As a journalist who has for most part of his newspapering career so far worked on the desk, it has always been a challenge to decide what to drop, rather than what to take, in the case of visuals for every violent story reported. Right from a murder in a working class colony to terror attacks, and every sort of violent action that leaves a deep impression on any innocent and/or gullible mind, that’s a decision that would make or mar the lives of thousands the following day.
What amazes me after the Delhi blasts is even that granddad of Indian newspapers, one that tiptoes carefully and thinks really, really hard before splashing any news or visual, sometimes to the point of being criticised as boring (read non-tabloid like most Indian newspapers these days), The Hindu, has been criticised. The Hoot, an extremely competent site for media criticism, with articles mostly by working journalists, panned the paper for “crossing the line” on Thursday — the day after the blasts — “by carrying on page 1 a large, gruesome picture of the Delhi High Court blast which showed the gory remains of the victims. It violated the dignity of the dead. Even a tabloid like Mail Todaywas more restrained.”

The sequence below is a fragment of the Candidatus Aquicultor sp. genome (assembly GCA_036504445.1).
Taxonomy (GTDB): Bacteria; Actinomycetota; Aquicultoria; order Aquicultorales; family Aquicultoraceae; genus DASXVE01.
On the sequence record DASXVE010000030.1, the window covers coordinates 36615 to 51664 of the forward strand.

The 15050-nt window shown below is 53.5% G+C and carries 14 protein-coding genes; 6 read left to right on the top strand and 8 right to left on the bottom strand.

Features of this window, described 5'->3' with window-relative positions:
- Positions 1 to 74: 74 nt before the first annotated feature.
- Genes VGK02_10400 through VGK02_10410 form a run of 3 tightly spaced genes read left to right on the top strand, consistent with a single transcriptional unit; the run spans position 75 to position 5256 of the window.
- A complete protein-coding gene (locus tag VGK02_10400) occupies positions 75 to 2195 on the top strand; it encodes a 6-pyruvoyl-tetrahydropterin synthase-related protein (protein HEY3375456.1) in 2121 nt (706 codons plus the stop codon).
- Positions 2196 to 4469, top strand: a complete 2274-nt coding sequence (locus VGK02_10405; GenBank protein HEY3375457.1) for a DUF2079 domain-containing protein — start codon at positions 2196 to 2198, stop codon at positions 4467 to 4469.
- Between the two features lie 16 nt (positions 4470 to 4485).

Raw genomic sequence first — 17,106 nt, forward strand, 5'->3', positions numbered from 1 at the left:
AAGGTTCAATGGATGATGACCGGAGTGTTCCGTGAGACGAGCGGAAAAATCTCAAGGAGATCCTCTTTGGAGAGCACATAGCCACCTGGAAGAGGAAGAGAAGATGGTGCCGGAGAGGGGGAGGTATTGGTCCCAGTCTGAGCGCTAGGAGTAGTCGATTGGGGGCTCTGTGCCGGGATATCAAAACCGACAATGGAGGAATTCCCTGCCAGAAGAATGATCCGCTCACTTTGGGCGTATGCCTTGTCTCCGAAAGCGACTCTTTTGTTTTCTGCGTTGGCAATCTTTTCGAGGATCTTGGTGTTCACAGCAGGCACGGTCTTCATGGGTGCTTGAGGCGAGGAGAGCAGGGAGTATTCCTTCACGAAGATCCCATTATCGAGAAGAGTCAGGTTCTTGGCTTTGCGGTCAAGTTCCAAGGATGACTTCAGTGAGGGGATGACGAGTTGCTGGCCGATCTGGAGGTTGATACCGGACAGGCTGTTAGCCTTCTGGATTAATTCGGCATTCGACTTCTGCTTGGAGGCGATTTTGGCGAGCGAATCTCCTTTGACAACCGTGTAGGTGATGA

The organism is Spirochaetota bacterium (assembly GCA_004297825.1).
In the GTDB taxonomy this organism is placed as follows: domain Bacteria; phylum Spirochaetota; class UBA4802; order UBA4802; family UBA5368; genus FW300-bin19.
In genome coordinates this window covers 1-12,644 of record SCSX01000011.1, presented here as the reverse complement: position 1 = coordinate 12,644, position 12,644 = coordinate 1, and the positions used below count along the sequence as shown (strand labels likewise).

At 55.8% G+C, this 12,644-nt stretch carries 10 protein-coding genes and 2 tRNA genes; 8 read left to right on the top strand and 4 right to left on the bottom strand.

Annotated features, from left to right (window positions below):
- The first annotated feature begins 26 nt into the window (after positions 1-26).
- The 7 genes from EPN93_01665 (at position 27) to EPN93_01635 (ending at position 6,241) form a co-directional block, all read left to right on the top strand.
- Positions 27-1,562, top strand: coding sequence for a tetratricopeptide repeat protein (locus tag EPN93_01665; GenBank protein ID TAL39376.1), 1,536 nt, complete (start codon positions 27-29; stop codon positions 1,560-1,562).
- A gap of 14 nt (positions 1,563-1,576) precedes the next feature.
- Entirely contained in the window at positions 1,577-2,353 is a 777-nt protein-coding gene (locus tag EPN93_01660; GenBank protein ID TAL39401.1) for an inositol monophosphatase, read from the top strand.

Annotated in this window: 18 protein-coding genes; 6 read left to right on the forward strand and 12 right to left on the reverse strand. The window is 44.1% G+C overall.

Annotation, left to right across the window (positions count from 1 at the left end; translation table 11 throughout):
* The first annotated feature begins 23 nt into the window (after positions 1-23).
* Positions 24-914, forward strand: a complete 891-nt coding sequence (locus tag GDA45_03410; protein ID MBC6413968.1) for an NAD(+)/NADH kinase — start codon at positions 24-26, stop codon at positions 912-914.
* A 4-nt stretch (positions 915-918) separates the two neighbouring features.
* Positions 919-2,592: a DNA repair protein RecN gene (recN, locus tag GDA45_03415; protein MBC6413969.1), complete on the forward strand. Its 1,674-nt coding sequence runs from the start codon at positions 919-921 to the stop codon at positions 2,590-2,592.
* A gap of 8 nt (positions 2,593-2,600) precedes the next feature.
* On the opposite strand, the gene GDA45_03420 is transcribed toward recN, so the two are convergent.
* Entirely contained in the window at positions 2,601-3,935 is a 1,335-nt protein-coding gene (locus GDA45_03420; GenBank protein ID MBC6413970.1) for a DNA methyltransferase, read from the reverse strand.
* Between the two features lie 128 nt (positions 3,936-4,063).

I am not commenting here on purported sensibilities shown by the Mail Today editors, or holding fort for The Hindu.
While I completely agree that newspapers and news channels have to set their own rules on what to write and show, I also have this to say: please change with the times.
The days when these Press Commission or Editors Guild or whichever panel’s rules were laid down are long gone. At least one, if not two, fresh generations of readers and news consumers of news have come in between. These are generation(s) that have seen, heard, spoken about and discussed more about the “nasty, brutish and short”, as Thomas Hobbes had put it way back.
In fact, The Independent, UK, ran an investigative story on its front page about an Iraqi hotel worker “kicked and punched” to death by British troops stationed there. I quote from the report: “Baha Mousa, 26, a widower and father of two young children, died after enduring 93 separate injuries as a result of being kicked, punched and restrained by soldiers in Basra in September 2003.”
It’s a horrifying way to die, and each of the suspects should be brought to book and meted out punishment so exemplary that soldiers on peacekeeping or ‘liberating’ missions in other countries think twice before raising their hands against poor innocent people in ‘underdeveloped’ countries. It’s the rage that should speak out — and the story was amply supported by the picture of Baba Mousa’s face, enlarged to cover half the front page of the Berliner-sized newspaper (a size between broadsheet and tabloid).
I salute the editors of The Independent for using the visual to narrate their story; a story that needs to be told to every late-teen man or woman eager to join the Queen’s army — if only to deter them from being such animals who kicked and punched to death a helpless man.